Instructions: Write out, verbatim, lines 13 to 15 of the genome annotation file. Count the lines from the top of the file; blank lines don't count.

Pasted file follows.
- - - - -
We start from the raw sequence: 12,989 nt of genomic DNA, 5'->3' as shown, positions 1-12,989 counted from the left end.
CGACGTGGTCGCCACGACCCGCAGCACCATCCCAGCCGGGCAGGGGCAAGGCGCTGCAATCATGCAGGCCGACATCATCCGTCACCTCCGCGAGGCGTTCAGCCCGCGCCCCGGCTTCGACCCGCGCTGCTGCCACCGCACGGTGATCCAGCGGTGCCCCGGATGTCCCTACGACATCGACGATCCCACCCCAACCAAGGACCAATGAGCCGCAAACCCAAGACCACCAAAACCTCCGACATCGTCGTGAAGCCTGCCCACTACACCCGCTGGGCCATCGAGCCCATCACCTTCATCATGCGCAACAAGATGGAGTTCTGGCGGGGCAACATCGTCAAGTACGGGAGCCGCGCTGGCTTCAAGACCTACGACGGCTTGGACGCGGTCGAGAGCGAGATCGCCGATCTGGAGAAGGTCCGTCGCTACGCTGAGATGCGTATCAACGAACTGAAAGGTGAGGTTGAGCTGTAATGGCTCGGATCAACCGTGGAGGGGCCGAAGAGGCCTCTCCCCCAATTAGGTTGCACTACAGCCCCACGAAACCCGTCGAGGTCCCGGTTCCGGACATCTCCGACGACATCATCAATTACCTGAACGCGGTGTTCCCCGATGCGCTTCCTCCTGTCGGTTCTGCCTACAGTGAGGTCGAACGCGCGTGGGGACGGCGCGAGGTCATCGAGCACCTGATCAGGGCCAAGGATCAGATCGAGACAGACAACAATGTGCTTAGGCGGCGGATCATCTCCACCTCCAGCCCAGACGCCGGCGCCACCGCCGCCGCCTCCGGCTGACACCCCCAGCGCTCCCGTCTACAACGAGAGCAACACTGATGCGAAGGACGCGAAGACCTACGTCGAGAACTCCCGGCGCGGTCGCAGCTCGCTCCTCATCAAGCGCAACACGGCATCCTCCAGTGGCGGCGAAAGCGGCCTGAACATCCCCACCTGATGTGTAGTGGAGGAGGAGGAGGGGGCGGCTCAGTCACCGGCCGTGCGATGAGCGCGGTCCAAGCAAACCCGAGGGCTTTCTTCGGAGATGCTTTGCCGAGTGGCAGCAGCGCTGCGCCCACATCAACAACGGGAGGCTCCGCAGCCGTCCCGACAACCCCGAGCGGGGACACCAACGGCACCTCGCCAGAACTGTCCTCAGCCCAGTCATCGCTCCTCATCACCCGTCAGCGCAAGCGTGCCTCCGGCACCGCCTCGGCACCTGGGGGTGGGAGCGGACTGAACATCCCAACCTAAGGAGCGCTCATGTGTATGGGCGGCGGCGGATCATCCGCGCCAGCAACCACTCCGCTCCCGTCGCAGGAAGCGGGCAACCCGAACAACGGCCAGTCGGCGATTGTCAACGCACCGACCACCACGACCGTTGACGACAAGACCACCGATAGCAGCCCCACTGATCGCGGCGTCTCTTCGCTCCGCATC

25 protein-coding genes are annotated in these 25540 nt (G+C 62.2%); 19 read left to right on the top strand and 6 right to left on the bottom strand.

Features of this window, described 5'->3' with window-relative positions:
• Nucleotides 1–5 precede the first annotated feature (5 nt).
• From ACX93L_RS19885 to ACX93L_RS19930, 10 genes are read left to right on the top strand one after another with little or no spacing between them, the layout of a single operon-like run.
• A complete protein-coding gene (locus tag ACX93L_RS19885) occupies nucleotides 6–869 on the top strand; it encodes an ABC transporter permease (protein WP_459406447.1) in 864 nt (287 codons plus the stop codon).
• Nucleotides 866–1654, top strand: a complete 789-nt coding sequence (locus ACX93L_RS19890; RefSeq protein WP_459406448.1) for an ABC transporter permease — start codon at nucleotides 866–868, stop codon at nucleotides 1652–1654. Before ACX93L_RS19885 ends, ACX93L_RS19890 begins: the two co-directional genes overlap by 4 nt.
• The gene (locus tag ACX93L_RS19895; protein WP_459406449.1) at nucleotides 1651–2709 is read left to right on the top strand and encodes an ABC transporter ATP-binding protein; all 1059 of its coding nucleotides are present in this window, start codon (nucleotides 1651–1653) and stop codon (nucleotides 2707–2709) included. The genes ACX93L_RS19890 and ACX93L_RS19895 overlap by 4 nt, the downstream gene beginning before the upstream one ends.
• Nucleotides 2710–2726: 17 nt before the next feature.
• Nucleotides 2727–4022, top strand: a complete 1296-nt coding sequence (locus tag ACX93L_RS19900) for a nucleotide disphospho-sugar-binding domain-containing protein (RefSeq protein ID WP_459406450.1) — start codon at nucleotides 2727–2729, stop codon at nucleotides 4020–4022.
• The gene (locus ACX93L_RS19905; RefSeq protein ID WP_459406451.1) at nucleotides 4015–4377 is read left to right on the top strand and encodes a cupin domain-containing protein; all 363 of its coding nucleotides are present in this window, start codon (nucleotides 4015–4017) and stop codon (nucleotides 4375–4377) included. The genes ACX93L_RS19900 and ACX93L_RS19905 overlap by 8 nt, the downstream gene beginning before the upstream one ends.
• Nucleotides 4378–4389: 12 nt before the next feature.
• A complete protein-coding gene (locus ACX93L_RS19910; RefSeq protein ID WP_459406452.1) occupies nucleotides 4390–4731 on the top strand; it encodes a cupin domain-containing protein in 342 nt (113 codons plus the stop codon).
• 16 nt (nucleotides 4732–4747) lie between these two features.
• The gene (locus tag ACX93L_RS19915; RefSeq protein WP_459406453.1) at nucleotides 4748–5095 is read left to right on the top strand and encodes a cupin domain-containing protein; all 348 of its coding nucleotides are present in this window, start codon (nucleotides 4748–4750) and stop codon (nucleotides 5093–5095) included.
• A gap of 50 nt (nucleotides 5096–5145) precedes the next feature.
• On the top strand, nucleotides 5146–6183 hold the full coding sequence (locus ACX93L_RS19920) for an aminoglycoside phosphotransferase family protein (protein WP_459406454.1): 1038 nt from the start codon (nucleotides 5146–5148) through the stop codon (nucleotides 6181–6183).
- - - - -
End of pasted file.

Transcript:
• Nucleotides 4378–4389: 12 nt before the next feature.
• A complete protein-coding gene (locus ACX93L_RS19910; RefSeq protein ID WP_459406452.1) occupies nucleotides 4390–4731 on the top strand; it encodes a cupin domain-containing protein in 342 nt (113 codons plus the stop codon).
• 16 nt (nucleotides 4732–4747) lie between these two features.